The mass shooting at the Capital Gazette newsroom in Annapolis deeply shook Michael Kirby, a Baltimore artist whose 11-year-old daughter is nurturing a dream of becoming a writer.
The attack, which killed five people on June 28, felt like a grievous assault on freedom of speech, he said.
Desperate to do something in the face of such horror, Kirby — a renowned chalk artist who lends his talents to the Madonnari Arts Festival each September — brought his chalk kits to South High Street in Little Italy, where he has created lifelike portraits of each of the victims over the past few days.
By Sunday, editor Rob Hiaasen, 59; writer Wendi Winters, 65; editorial page editor Gerald Fischman, 61; sportswriter John McNamara, 56; and sales assistant Rebecca Smith, 34, each smiled up from the pavement.
Jarrod W. Ramos, a 38-year-old Laurel man with a long-standing grudge against the paper, has been charged with five counts of first-degree murder in the attack.
“When you attack the press, you’re attacking everything that is great about our country,” Kirby said, standing by his nearly finished mural of Smith. “This is about creating something in the face of a horrible act. It’s about standing up for freedom of the press and free speech.”
Kirby said he had the idea for the portraits last week and called Cyd Wolf, the executive producer of the Madonnari Arts Festival and co-owner of Germano’s Piattini, to ask whether it’d be feasible to do.
The festival, which lines the streets with intricate chalk drawings in the Italian tradition, isn’t until the first weekend of September. But getting permission for the Capital Gazette memorials didn’t take long.
“Within 60 minutes we were out here, drawing these portraits,” Kirby said.
Art and cultural events like the Madonnari Festival are designed to bring people together, Wolf said.
“I think when people are kept separate, that’s when all the hatred, the misunderstandings, evolve,” she said.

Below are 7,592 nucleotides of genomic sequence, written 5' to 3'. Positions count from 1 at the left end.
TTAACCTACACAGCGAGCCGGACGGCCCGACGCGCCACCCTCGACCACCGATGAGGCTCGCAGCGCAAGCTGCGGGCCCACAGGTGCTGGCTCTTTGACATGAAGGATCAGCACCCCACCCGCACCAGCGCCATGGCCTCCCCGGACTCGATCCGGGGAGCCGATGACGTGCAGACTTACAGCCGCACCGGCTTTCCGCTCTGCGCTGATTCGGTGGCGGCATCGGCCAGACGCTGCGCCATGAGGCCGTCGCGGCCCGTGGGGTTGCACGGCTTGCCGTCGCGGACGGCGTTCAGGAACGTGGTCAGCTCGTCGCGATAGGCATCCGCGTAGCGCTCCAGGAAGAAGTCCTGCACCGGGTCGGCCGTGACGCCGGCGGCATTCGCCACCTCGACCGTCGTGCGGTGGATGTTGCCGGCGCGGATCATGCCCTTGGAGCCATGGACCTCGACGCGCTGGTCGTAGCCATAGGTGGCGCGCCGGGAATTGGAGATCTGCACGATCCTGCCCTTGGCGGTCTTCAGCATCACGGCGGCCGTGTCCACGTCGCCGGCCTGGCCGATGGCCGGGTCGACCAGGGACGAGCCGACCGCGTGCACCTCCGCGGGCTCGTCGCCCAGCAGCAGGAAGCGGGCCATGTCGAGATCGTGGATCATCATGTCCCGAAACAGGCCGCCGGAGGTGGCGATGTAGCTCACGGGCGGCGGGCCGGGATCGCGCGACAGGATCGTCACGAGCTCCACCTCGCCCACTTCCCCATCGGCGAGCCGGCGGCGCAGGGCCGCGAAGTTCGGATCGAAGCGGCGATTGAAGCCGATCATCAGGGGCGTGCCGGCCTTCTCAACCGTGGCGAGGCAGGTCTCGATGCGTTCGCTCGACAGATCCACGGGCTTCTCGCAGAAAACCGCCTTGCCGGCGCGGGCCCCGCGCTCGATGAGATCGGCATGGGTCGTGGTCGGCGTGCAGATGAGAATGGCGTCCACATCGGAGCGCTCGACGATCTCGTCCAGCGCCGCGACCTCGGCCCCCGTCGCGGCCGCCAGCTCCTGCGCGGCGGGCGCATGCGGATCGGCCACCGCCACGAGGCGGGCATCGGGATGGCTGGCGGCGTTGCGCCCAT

As Kirby completed the first few pieces, Wolf suggested coating them with hairspray, which doubles as a fixative that can preserve them for up to six weeks.
“He said, ‘No, no. It’s temporal, like life, and it’s intended to be here today and gone tomorrow,’ ” Wolf said. “But at least through art and our memories, we hope to keep the spirit of these people alive and the spirit of freedom.”
But street chalk is also among the most inviting forms of art, Wolf said, not least because it involves the artists sitting or kneeling in the street while they draw.
“You could sit around watching these artists create these works of art and not realize the time is going by,” she said. “It’s a miraculous experience to watch a masterpiece come to life before your eyes.”
Rachael Pacella, a reporter for The Capital who was hurt while trying to escape, felt a measure of calm as she sat and watched Kirby work Sunday morning.
Pacella stopped by to see the portraits with fellow Capital reporter Phil Davis on Saturday night, after a friend tipped her off about them. She returned the next morning to meet the artist responsible.
Kirby’s drawings made her late coworkers look “larger than life,” she said. “And they really were.”
“I liked that somebody else who wasn’t me, or wasn’t tied to this, was still thinking about my friends enough to bend down on their knees on the pavement and color in the lines on their wrinkles,” Pacella said.
Kirby said he urged Pacella to keep up the good fight. “Please,” he said, “don’t stop.”
Pacella knows the portraits won’t last long — it’s one reason she made a point of going to see them.
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“But the gesture is a reminder these people will continue to be remembered, even after the rain comes,” she said.